Empowering Change: Women in New Parliament


Published on January 23, 2024
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Ensuring women's participation in the national Parliament is vital for a truly representative and effective democratic system. Women bring diverse perspectives and insights, enhancing government efficiency. Their involvement ensures that overlooked concerns are prioritised in legislative discussions. Gender parity not only upholds values of equality but also strengthens democratic institutions. Women in political power contribute to inclusive policies addressing the entire population. Their inclusion is a powerful symbol, inspiring future generations and promoting a fairer society.

Bangladesh's citizens eagerly anticipated women's performance in the political arena, which has traditionally been controlled by males and impacted by patriarchal norms that shape voting patterns due to the recognition of the importance of women's engagement in politics.

The shared aspiration was for political parties to augment the number of female candidates nominated, resulting in a greater presence of women that exceeds the levels in the 11th Parliament.

The anticipation was that through promoting more female involvement, the political arena would see a favourable change towards gender inclusiveness and fair representation in government. The results of the 12th parliament election indicate a notable advancement in women's empowerment, as 19 women achieved victory in direct competitions. This victory not only showcases the extraordinary abilities of these women but also emphasises the changing nature of the national Parliament.

The victory of Awami League President Sheikh Hasina, together with 14 other women candidates from the same party, serves as a prominent demonstration of the triumph of women candidates in the election. Four women successfully achieved victory as independent candidates, enhancing the legislative landscape's diversity.

Ninety-six female candidates participated in the parliamentary election, setting a new record for the highest number of women candidates in the country's history. According to data from the Election Commission, voter participation in at least 11 seats where female candidates were victoriously topped 43 per cent, higher than the national average of 41.8 per cent. Significantly, the election included two hijra candidates, highlighting the growing acknowledgement and embracement of varied perspectives in Bangladesh's political dialogue.

The development is evident when comparing this success to the 11th parliamentary election, in which 69 female candidates achieved direct victory, marking the most significant number in Bangladesh's history at that time. Nevertheless, the number of female candidates who won the election has reduced this time. Although the number has decreased, the significance of these 19 women should not be underestimated. Recognising the work and devotion that enabled females to succeed in an area traditionally dominated by men is paramount.

Notably, in the previous Parliament, female candidates affiliated with the Jatiya Party and the Jatiya Samajtantrik Dal (JSD) achieved triumphs. However, in the current election, female candidates from other political parties could not emerge victorious. Nevertheless, the achievement of the 19 women in the 12th parliamentary election symbolises optimism and motivation for prospective female leaders across all party affiliations.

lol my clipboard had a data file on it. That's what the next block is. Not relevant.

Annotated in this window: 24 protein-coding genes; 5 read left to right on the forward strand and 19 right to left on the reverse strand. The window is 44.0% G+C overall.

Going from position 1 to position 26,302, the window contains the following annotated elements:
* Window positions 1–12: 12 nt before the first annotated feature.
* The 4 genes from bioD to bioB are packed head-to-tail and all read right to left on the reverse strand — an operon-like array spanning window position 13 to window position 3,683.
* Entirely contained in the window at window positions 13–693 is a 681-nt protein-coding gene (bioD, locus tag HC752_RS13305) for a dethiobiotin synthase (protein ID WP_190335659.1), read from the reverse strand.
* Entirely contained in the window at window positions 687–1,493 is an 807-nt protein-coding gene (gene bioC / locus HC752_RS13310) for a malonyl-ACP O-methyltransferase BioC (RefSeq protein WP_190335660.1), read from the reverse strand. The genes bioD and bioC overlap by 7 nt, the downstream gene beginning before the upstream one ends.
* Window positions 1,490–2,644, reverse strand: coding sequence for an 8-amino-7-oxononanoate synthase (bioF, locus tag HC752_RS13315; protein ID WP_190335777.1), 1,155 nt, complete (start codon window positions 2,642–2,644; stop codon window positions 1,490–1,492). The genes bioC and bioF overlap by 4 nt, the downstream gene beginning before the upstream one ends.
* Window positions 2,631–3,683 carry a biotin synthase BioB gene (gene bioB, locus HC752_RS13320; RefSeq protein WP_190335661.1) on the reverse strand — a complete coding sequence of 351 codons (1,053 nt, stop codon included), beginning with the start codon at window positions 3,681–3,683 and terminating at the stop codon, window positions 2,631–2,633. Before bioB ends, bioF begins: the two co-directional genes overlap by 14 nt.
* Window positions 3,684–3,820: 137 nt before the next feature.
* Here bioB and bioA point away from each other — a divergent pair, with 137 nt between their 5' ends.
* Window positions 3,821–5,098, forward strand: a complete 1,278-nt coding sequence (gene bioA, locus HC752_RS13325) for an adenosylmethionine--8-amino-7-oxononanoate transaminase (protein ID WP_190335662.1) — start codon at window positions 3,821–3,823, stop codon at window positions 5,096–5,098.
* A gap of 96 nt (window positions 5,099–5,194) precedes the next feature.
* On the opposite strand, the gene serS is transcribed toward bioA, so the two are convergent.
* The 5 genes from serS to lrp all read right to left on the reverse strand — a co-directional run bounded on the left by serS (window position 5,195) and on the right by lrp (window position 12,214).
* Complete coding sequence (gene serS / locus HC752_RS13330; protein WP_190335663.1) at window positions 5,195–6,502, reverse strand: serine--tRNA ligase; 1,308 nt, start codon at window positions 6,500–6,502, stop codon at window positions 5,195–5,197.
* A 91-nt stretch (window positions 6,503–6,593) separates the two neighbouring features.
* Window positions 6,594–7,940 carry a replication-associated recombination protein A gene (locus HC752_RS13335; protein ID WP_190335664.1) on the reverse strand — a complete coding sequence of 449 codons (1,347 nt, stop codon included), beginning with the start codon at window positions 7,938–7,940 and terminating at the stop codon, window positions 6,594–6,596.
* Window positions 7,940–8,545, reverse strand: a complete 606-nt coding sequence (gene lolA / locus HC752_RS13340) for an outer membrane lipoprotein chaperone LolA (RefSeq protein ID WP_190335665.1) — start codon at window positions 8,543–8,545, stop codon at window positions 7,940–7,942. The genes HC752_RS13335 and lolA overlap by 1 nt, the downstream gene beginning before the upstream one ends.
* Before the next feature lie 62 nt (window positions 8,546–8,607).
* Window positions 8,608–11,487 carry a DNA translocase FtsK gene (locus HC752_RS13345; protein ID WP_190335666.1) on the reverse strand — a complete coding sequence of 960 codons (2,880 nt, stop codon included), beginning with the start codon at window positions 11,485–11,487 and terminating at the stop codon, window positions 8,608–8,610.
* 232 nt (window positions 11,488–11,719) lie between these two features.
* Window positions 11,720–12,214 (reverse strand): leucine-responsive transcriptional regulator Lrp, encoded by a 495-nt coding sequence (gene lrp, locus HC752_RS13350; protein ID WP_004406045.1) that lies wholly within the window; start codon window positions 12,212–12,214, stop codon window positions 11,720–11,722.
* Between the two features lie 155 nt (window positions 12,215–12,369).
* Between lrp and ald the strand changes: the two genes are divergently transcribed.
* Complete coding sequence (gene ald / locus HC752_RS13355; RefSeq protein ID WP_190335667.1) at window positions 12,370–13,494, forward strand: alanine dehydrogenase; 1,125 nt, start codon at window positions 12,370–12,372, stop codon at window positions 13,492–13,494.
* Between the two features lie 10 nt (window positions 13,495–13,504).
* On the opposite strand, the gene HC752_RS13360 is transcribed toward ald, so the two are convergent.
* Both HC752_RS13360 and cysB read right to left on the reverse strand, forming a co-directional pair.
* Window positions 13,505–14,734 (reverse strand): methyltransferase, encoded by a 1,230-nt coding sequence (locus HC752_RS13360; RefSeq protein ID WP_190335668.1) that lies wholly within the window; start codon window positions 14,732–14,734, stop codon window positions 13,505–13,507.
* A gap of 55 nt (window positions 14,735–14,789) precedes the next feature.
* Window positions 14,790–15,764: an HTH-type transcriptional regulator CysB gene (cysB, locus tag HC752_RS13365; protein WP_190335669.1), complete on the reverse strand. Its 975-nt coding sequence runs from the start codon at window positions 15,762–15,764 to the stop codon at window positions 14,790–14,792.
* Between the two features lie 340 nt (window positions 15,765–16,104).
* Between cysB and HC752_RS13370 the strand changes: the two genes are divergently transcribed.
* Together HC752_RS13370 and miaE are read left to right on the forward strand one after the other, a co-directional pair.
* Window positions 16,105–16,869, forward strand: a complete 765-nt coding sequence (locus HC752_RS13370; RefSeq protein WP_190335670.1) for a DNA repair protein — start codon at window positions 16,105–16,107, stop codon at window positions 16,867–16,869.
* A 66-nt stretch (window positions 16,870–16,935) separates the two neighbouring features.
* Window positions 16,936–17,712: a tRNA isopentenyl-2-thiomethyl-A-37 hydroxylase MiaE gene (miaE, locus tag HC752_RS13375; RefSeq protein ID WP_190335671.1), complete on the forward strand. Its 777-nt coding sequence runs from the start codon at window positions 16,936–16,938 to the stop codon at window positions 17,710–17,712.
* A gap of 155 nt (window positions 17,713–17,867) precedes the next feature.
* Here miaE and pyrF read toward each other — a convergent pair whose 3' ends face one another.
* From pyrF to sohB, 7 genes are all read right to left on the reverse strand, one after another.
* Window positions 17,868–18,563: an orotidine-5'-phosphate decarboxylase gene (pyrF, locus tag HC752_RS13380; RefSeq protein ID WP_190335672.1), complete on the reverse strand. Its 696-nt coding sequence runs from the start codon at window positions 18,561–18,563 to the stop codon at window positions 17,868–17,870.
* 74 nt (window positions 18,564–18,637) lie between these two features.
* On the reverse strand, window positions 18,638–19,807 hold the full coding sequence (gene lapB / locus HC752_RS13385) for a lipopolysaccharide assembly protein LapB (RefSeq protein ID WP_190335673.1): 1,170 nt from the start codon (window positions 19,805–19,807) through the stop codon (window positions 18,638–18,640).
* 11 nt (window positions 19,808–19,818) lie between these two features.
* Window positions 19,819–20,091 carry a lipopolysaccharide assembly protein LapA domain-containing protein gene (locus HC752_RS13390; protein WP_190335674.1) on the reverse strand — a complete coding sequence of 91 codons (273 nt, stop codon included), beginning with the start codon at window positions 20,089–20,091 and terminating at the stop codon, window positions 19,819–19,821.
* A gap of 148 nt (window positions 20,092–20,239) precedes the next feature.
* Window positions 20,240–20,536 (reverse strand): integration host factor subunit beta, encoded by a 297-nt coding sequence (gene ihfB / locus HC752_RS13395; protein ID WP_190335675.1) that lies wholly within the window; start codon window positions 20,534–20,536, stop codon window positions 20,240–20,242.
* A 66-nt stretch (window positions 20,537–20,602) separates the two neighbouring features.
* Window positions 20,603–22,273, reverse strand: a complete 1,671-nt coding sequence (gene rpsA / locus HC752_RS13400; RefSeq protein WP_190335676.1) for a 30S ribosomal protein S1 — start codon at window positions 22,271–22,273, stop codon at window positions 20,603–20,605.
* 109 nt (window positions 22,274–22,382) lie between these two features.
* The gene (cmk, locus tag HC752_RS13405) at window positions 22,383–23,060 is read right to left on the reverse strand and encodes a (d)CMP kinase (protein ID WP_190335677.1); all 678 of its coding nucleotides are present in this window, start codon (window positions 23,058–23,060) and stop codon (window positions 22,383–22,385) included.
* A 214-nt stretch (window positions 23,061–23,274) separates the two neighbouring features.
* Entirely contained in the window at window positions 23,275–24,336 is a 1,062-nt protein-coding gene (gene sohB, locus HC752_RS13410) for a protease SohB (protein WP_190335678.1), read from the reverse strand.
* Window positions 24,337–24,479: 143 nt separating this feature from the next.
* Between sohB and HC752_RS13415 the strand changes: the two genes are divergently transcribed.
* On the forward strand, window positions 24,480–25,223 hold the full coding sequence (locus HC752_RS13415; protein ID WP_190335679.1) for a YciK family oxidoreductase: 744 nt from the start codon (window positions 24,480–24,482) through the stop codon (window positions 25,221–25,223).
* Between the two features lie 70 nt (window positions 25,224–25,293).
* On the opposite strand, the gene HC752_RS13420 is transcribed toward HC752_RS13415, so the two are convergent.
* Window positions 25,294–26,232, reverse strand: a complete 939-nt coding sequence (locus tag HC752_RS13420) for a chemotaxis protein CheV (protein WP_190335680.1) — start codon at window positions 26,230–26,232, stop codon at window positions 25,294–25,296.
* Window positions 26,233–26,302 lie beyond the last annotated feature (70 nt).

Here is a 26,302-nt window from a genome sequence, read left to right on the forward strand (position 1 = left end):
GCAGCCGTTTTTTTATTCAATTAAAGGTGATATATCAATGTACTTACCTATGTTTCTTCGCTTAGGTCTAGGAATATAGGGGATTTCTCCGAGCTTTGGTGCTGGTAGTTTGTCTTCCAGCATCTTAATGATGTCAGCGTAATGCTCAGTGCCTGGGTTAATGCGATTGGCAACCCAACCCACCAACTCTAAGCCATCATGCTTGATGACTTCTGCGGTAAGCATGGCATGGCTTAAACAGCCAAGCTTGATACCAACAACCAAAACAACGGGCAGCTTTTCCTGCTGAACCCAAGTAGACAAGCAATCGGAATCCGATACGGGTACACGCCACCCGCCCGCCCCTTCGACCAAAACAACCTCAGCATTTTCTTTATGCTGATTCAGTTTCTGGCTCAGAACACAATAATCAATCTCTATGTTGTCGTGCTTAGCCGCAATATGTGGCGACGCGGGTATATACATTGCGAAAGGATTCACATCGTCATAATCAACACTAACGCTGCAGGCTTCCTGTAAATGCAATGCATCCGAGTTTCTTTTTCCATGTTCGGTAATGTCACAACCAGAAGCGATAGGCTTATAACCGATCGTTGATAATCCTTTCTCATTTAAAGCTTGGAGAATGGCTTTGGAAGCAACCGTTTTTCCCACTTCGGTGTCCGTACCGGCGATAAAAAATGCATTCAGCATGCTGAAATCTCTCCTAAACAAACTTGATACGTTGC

Due to the boycott of the Bangladesh Nationalist Party (BNP), the ruling party could nominate more female candidates under the boat symbol. Nevertheless, the ruling party chose not to take this risk due to the prevailing electoral climate in the country. Furthermore, the arduous effort of discerning the most competent individuals for nomination significantly shaped this decision.

The election results indicated that 55 incumbent Members of Parliament, including many ministers, were unsuccessful, suggesting that voters emphasised the trustworthiness of candidates over their political viewpoints. This movement exemplifies a favourable feature of the election, highlighting the electorate's ability to make careful judgments. Hence, it is challenging to ascertain if the rise in female candidates resulted in a greater likelihood of success due to the intricate nature of the election process.

It is encouraging to see that a significant number of female Members of Parliament have been nominated to important posts in the government. Sheikh Hasina's fourth consecutive term as Prime Minister further cements her position as one of the most extended service heads of the government.

Dr. Shirin Sharmin Chowdhury has again taken on the position of Speaker of Parliament, while Matia Chowdhury has been appointed Deputy Leader of the House. Dr. Dipu Moni MP, who formerly served as the education minister, has now been responsible for the Ministry of Social Welfare. These appointments highlight women's notable progress in Bangladesh's political sphere.

Promoting women's empowerment in the national Parliament is not just focused on numerical representation but on cultivating a setting where various viewpoints contribute to strong and effective decision-making. The triumph of these female candidates signifies a favourable transition towards a political environment that is more encompassing and representative.

While we commemorate their triumphs, it is crucial to persist in promoting and backing women's involvement in politics, guaranteeing that their opinions reverberate throughout the centres of authority. The 12th parliamentary election signifies a noteworthy achievement in the progress towards women's emancipation, ensuring a more positive and comprehensive future for Bangladesh.

Writer: Dr Pranab Kumar Panday; Professor, Department of Public Administration, University of Rajshahi.

Courtesy: Daily Sun